Identity issues plague Aztex
Players: Winning, marketing, stadium among top concerns.
The Austin market’s impressive viewership for the Women’s World Cup has left some Aztex players wondering how their USL franchise can tap into that local soccer interest.
Austin posted the fourth-highest Nielsen number for the United States’ semi-final game and the fifth-best rating for the Women’s World Cup fifinal. Austin’s 19.1 title-game rating handily beat its 15.3 for the decisive game six of the NBA Finals.
Aztex games aren’t televised, but the first-year USL club ranks 13th in the 24-team league in home attendance, averaging 2,662 fans.
Several Aztex players interviewed Thursday after training at Reeves Athletic Complex called out their own performance while others pointed to marketing and stadium issues the club faces.
“We’ll be at the airport, people see our Aztex gear and ask, ‘What sport do you play?’ “said defender Travis Golden, a Bowie High graduate. “When we tell them we’re Austin’s pro soccer team sometimes they say they didn’t even know Austin had one. People have said, ‘Oh, I’d like to get to a game and check it out. Where do you play?’
“We need to do a better job of getting our name out there.”
Midfielder Brendan King, a Notre Dame alum from Naperville, Ill., offers an outsider’s perspective.
“There’s definitely an awareness issue,” King said. “People here know the U.S. national teams, but we’re still kind of a mystery. Then there’s the stadium situation. We were courting millennials downtown at House Park before the flood. Now we moved up here (to north Austin) looking for families (to become fans).
“I played for the Chicago Fire in MLS, and it helps to have your own soccer-specific facility. The stadium becomes a selling point. Austin needs that.”
The players know results count. The Aztex (5-8-3) have dropped to 10th in the Western Conference while winning just one of their past eight matches.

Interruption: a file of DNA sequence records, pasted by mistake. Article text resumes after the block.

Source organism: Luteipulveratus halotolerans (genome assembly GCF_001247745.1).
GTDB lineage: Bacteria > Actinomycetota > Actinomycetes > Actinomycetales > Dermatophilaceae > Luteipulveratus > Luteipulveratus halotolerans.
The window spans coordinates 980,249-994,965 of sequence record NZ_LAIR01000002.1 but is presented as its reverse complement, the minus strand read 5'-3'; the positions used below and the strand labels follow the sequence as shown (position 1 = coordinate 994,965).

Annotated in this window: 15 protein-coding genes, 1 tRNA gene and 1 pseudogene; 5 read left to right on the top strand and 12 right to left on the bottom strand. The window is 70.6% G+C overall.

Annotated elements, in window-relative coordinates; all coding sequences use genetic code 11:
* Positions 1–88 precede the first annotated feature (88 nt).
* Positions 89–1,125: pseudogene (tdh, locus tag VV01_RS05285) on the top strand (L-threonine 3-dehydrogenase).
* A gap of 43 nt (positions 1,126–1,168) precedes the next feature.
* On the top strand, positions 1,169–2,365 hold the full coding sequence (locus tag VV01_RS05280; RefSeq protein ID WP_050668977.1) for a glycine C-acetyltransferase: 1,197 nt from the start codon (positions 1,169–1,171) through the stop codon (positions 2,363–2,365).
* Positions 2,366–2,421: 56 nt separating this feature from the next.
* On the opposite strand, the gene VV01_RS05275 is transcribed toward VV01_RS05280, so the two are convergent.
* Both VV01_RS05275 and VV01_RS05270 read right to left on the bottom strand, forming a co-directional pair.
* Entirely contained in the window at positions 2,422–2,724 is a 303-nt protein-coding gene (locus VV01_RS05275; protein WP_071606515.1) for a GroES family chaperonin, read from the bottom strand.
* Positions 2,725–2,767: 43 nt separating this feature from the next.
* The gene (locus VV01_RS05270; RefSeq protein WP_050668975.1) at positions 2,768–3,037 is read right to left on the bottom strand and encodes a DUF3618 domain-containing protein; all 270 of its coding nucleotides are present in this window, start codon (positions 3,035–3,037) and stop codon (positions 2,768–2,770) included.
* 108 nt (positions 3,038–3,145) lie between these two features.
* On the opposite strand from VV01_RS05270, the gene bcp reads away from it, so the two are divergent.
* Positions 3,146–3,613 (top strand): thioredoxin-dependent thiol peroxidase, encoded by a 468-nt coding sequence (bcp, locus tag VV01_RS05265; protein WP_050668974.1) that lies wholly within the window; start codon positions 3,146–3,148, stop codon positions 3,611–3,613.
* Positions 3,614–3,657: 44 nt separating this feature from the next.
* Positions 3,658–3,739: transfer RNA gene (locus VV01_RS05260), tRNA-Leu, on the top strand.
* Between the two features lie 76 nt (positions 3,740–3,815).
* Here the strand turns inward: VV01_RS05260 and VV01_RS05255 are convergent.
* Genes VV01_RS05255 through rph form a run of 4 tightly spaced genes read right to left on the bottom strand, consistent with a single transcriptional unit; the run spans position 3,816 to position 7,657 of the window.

“Winning is still the best promotion,” forward Bryce Taylor said.
Style matters, too. If there was one thing the Aztex counted on this year, it was scoring. Instead, the team is near the bottom of the league with just 16 goals in 16 games.
“Stronger marketing would help, but it comes back to the product on the field,” forward Drew Yates said.
“... We talk about playing an attractive style, but we’ve scored one goal between the two games at Reeves. That doesn’t cut it. You need to get people into the building and then make them want to come back for more. That’s on us.”
Coach Paul Dalglish, a native of Scotland, said he’d be more alarmed if his team didn’t have the technical ability.
“We’re dominating possession, creating lots of chances, just not finishing. It will come,” he said. “I want to see us win more 50-50 balls and compete without the ball. I want more intensity. We’ll see who has that fire.
“I think Austin likes watching major international events, like the Olympics and world soccer. If Michael Phelps or a UT athlete were swimming and winning gold medals, they’d be all over that. There’s a strong pull to rooting for your country, especially when it’s successful.”
Austin’s Travis Golden (rear) battles an Arizona United player in a match earlier this season.